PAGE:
The 2017 season as a whole has kind of followed the same pattern as Theriault's racecraft. Youngster Dalton Sargeant started off the season on a hot streak and won three races but hasn't been able to get his Cunningham machine to match Austin's pace when it counted. Sargeant's results have been good enough to place him second overall this season but I'm sure he was looking for more than that this year after taking over the #77 machine that Chase Briscoe drove to the season title last year. Sargeant's teammate Shane Lee hasn't been able to muster a win but he's still third in points after posting 13 Top 10 finishes in the 19 races run so far. I know he's chomping at the bit to get the 22 car into Victory Lane, but Theriault's dominance has been such that only one other ARCA regular has been able to win a race in 2017, and that was rookie Riley Herbst at Pocono in June. Herbst is currently fifth in series points behind his main competition for Rookie of the Year, Gus Dean. That battle will go right down to the wire since their points totals are extremely close with just  one race remaining.

Sheldon Creed tried to run and hide but couldn't get the win
This season ARCA regulars have accounted for 11 wins of the 19 races contested and Austin Theriault has seven of those. The remaining list of eight race winners reads like a who's who of stock car racing's future stars with Justin Haley winning both times he raced this year, 2015 ARCA champion Grant Enfinger, Christopher Bell and Harrison Burton each winning in the only races they ran, plus Chad Finley, Kyle Benjamin and Brandon Jones each swooping in for a race win apiece. I admit that I am biased with my insider's view, but I tell people all the time that you need to get out and see these kids run for yourself. I'm sure you will be favorably impressed with the level of skill and the quality of equipment at the front of the field. Most importantly, I know you will enjoy the racing as these kids get after it, especially as the laps start to wind down and they sense it's time to go. I love it and after more than 10 years covering the series as a photographer, I believe the series has never seen better racing and it just seems to get better every season. Granted, ARCA is regarded as a training ground for drivers, mechanics, crew members and team owners, but the talent level is there and there is no questioning the desire of everyone involved.

The MDM team with drivers like Vinnie Miller (41) has been impressive at every race
The biggest challenge for me at each race is just getting editing done once the race is over. By the time we are done shooting Victory Lane and we get back to the ARCA trailer to edit, any ARCA staff who aren't involved in post-race tech inspection are busy packing up all the gear in the semi trucks and getting ready to hit the road. Our first priority is to get a Victory Lane photo or two out to marketing for use on the ARCA website. Once I start editing from a race, I usually have 700 or more photos to comb through which includes everything from pre-race festivities through the completion of the extensive hat dance in the winner's circle. We have to download files, select the best images, export them to folders, then copy all the files onto ARCA's external hard drive in less than an hour. This means hardly anything can be cropped or adjusted so I mostly pick the ones that are correct coming right from the camera and skip the rest for another time.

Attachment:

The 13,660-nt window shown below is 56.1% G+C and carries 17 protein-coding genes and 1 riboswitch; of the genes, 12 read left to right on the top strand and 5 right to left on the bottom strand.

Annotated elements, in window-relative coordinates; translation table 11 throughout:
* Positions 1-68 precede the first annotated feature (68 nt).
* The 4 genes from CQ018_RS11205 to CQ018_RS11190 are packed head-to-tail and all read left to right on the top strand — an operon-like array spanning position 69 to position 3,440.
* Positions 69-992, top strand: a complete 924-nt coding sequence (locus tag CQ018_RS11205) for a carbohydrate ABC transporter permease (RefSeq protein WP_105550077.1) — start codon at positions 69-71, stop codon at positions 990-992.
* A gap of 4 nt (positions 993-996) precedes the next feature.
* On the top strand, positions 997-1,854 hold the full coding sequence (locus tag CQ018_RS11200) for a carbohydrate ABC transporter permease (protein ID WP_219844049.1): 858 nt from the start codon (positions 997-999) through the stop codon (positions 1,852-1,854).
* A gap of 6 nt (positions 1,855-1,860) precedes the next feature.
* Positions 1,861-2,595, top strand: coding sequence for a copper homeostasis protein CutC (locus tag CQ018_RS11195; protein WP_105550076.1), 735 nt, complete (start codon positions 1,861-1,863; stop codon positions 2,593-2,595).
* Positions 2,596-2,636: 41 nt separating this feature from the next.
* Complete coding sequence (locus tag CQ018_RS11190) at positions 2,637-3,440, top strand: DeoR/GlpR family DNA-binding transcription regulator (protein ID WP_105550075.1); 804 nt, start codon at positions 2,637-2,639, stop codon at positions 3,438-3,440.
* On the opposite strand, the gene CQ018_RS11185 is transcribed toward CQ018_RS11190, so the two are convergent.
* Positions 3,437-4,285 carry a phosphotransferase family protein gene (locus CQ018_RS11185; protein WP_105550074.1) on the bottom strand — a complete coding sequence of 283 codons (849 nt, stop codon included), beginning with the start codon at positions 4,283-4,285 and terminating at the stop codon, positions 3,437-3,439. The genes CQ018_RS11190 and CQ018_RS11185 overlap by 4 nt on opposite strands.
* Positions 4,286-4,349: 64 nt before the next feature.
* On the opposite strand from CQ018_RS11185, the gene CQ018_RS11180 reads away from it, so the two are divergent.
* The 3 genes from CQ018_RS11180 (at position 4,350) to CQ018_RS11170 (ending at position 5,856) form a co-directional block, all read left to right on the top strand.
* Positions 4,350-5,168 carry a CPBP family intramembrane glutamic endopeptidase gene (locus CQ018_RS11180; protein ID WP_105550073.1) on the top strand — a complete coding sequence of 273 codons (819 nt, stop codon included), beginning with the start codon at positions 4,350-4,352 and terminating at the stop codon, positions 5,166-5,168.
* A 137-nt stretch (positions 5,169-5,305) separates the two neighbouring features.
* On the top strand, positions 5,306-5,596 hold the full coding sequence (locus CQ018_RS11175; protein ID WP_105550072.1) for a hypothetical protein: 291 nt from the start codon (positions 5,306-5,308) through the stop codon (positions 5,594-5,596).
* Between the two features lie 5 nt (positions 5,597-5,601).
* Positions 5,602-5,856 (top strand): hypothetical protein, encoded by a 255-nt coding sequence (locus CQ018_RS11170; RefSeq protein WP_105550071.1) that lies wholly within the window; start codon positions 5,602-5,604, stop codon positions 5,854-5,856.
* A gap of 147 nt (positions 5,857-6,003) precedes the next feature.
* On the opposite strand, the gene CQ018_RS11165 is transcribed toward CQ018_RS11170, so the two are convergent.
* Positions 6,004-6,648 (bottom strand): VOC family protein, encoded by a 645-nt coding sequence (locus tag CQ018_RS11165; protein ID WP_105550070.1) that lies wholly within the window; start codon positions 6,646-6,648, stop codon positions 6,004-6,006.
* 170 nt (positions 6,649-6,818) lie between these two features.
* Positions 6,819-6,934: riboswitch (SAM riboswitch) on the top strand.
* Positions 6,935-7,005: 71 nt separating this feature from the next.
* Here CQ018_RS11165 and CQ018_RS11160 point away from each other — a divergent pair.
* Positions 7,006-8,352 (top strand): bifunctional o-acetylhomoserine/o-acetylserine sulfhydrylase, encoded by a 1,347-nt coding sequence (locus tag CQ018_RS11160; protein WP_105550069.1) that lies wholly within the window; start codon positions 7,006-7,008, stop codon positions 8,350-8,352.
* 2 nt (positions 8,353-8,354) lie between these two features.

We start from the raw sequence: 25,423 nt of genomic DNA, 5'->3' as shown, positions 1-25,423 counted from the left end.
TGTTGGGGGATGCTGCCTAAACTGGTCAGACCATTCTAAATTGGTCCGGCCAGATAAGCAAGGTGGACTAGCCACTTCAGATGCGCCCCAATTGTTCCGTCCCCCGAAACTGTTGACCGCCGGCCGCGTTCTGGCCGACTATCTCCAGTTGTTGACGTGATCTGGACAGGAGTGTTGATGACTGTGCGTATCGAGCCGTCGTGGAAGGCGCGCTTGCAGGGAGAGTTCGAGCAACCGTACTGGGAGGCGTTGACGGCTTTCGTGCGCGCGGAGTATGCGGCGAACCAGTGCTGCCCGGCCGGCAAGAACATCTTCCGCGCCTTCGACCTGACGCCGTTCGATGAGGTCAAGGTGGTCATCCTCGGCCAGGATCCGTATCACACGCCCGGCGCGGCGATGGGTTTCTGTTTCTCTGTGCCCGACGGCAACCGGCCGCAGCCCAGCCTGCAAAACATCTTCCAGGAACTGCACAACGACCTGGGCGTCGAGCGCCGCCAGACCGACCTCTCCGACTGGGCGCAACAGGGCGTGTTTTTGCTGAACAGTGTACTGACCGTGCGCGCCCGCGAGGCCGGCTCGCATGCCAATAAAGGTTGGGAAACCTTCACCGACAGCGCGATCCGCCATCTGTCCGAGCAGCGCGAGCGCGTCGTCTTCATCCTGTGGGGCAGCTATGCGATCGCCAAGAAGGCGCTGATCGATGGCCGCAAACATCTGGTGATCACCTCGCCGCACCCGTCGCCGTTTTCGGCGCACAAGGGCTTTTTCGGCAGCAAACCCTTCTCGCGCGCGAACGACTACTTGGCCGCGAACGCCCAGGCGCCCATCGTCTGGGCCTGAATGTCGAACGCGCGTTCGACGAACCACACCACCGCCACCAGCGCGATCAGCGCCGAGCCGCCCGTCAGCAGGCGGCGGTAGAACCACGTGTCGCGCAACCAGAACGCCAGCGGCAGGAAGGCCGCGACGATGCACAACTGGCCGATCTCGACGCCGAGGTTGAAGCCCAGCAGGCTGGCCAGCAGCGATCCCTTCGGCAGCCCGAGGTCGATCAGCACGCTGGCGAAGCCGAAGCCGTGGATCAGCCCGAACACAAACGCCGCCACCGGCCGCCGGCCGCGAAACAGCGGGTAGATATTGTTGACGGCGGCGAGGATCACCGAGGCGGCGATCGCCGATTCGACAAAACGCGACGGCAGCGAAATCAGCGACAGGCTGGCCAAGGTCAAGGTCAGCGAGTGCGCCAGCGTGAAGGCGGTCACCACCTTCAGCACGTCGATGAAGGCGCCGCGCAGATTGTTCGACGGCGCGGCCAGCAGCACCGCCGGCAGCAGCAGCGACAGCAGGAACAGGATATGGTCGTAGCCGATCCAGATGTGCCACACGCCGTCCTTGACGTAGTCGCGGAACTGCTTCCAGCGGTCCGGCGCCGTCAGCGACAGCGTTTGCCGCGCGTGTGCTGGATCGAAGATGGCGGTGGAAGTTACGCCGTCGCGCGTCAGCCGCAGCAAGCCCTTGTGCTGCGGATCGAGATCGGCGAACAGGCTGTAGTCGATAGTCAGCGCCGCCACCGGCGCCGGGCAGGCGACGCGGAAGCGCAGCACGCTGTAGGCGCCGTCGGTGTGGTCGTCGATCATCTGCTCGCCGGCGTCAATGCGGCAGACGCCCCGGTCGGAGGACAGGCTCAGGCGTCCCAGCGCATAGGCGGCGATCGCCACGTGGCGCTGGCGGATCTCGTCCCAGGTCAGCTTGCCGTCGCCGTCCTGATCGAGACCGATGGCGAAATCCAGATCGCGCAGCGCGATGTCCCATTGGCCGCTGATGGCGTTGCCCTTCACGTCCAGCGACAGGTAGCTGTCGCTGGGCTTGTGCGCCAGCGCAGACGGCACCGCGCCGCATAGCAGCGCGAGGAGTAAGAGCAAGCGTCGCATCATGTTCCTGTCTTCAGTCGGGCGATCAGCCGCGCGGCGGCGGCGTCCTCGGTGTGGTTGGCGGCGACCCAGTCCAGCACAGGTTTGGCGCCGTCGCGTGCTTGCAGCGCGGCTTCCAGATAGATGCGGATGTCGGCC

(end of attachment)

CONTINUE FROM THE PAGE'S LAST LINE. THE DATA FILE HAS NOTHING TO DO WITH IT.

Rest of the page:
Ty Majeski has looked like a winner in his ARCA appearances this year
I do wish I had more time to be even more selective - to crop more images and set them up the way I'd like - but we just don't have that luxury right now. Maybe someday we will. My main goal shooting for the series is to showcase ARCA with the best quality images we can produce and I think our photography work would stand up against that being done by about any other racing series out there right now. I am quite proud of that and it's a true blessing to get to work with other photographers like Doc Hunter, Rich Corbett and Doug Patterson who share the same philosophy and passion. It's all part of the job and I have no complaints as not many people get to do what we do on a regular basis so I am very grateful for these opportunities. It's surreal to think this season is almost over, but it's been a whirlwind which began with the Rolex 24 Hours at Daytona back in January for me, but that's another story which I will leave for another day. For the time being, I am going to enjoy being at home for the next few weekends before I start officiating girls basketball! Oh yes - did I mention I registered 21,873 steps on my pedometer app at the Kentucky race? Yeah baby! Now I can relax a little.

This effect was done in the camera and not with Photoshop or Lightroom
This was originally a color image that I transformed in Lightroom
Restarts were crazy at Kentucky
You know you're in Kentucky when you see the Colonel

Monday, September 18, 2017

Fantastic ARCA Finish at Chicagoland Speedway

Christopher Bell celebrated his Chicagoland ARCA win in style
This past Thursday, the ARCA racing series raced at Chicagoland Speedway and the future stars of stock car racing put on one helluva show with Christopher Bell sweeping around the field from 8th on a final green-white-checker restart to steal the win. It was yet another fantastic finish for the series in 2017 and this one was set up by the misfortune of Michael Self who blew a right front tire with less than 10 laps to go while leading to spoil an otherwise brilliant run for the Sinclair Oil "Dino" schemed car fielded by Mason Mitchell Motorsports. It was a mad scramble for all the top 10 positions on the final restart and Austin Theriault had jumped to the front when the green flag came out but Bell's Venturini team had fitted Bell with four fresh General Tires under the caution for Self's misfortune. With grip and a clean lane on the outside, Bell simply motored around everyone to nab his third win in his last four ARCA starts. Theriault continued to cement his season points lead with a second place finish and it's hard to believe that Bell's win was the first one for Venturini all season. But it came at a good time and location at the "home" track for the family run team and there was genuine excitement in Victory Lane. Plus Big Bill Venturini got to land his trademark kiss on Bell during the post race celebrations and you knew that was coming!